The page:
Dick Williams of Penryn – The Cornish Strongman

Richard ‘Dick’ Williams was born in Penryn on 16th April 1911, the son of Arthur and Leana Williams who lived in a cottage close to Tremough. Arthur’s work as the assistant station master at Penryn Railway Station, though a responsible one, wasn’t particularly physically demanding, so it isn’t clear where Dick’s enthusiasm for performing incredible […]

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Building the Royal Albert Bridge

The opening of Brunel’s Royal Albert Bridge in May 1859 marked a turning point in Cornwall’s history. No longer cut off from the rest of the country by the wide, watery barrier of the River Tamar, from that moment on travel to the region became quicker and easier than ever before. Within just a few […]

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The Death of Sir Francis Basset & the Dunstanville Memorial, Carn Brea

When Francis Basset, Baron de Dunstanville, died in Knightsbridge in London in 1835 he was one of the wealthiest landowners in Cornwall and the head of one of its most ancient families. There had been Bassets in Cornwall for nearly 900 years and his death came as a shock to his friends and family and […]

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Caer Bran Hillfort, Sancreed – Cornwall Heritage Trust

caer bran

Like so much of Penwith the parish of Sancreed is pretty much bursting with ancient remains. From Bronze Age standing stones and Iron Age villages to holy wells and Celtic crosses. This is an incredibly rich historic landscape that offers us so much and needs our protection. So it was wonderful to hear in February […]

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Gurnard’s Head – Ancient Stronghold & Medieval Hermitage

gurnard's head

The jutting, rugged finger of rock known as Gurnard’s Head has to be one of my favourite places in Penwith. From its dramatic heights I have watched gannets diving for fish and seen sleepy seals bottling; sometimes I have picnicked on warm grass in golden, evening sunshine and sometimes hidden behind rocks slick with rain […]

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Owen Phippen – Captured by Barbary Pirates, Buried in Truro Cathedral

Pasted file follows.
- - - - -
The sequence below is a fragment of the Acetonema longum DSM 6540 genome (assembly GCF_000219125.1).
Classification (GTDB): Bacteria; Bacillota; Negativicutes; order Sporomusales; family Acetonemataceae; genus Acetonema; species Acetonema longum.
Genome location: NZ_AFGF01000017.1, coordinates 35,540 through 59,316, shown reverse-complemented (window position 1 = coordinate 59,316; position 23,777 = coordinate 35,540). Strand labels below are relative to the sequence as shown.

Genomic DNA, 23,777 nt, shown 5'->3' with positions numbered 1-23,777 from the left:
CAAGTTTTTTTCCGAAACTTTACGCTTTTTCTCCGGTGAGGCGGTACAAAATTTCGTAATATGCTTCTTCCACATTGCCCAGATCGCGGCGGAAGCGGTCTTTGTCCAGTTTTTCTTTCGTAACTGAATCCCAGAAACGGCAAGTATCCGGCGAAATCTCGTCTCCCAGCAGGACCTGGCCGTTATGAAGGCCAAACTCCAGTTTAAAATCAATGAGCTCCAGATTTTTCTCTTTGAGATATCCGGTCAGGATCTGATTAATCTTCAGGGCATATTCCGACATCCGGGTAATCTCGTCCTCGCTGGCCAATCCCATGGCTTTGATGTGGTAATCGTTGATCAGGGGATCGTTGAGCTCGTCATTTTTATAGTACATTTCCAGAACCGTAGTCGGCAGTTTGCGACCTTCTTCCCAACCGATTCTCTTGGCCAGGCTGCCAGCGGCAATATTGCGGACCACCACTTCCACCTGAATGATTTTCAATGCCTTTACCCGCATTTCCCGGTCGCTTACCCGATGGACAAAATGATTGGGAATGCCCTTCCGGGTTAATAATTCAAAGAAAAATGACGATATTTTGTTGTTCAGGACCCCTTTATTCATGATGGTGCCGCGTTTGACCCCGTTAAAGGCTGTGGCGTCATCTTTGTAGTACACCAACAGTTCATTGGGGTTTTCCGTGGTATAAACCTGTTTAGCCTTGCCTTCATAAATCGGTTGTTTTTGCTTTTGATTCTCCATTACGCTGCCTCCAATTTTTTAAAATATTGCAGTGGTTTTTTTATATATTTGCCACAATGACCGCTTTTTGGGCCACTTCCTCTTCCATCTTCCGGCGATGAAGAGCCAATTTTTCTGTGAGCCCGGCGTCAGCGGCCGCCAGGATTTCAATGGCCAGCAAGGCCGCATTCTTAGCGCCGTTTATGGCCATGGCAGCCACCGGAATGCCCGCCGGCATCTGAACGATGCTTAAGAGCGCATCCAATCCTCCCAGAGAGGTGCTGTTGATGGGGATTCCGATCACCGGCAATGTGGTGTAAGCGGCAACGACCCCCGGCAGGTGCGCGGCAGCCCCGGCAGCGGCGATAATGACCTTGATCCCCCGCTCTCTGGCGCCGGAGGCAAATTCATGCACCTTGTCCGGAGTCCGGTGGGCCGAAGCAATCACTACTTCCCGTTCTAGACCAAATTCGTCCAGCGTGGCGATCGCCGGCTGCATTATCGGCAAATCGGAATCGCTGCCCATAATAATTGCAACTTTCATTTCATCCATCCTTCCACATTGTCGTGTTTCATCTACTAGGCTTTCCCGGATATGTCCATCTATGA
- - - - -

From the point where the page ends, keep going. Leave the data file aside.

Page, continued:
For over 300 years Barbary pirates preyed upon the coasts of the south west of England. Thousands of the ordinary folk were taken captive and held for ransom or sold as slaves in markets in North Africa. Those most at risk were fishermen and merchant sailors whose unarmed boats made easy targets, as Owen Phippen, […]

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Mary Newman of Saltash – Wife of Sir Francis Drake

On 4th July 1569 St Francis Drake married his young sweetheart Mary Newman in St Budeaux Church on the Tamar estuary. While Drake was to become a household name and the greatest seaman of the Elizabethan Age his Cornish wife remains an obscure figure. Something I hope to rectify that a little here. Mary Newman […]

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The Legend of the Crake & the Haunting of the River Gannel

There are those that believe that the River Gannel is haunted. Strange and fearful noises have been heard rising from the waters with the incoming tide. Superstitious locals once thought that the sound was the cry of a troubled spirit and they named it the Crake. But what is the legend of the terrible Crake […]

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The Disastrous Final Voyage of the Cromdale

cromdale

Imagine yourself standing on the clifftop at Bass Point, not far from the Lizard Lighthouse. It’s May, the sea is smooth, you can hear gentle waves flopping onto the rocks below. But it’s not a clear night. There is a thick, damp mist hanging in the almost still air. Then, quite suddenly, a ship in […]

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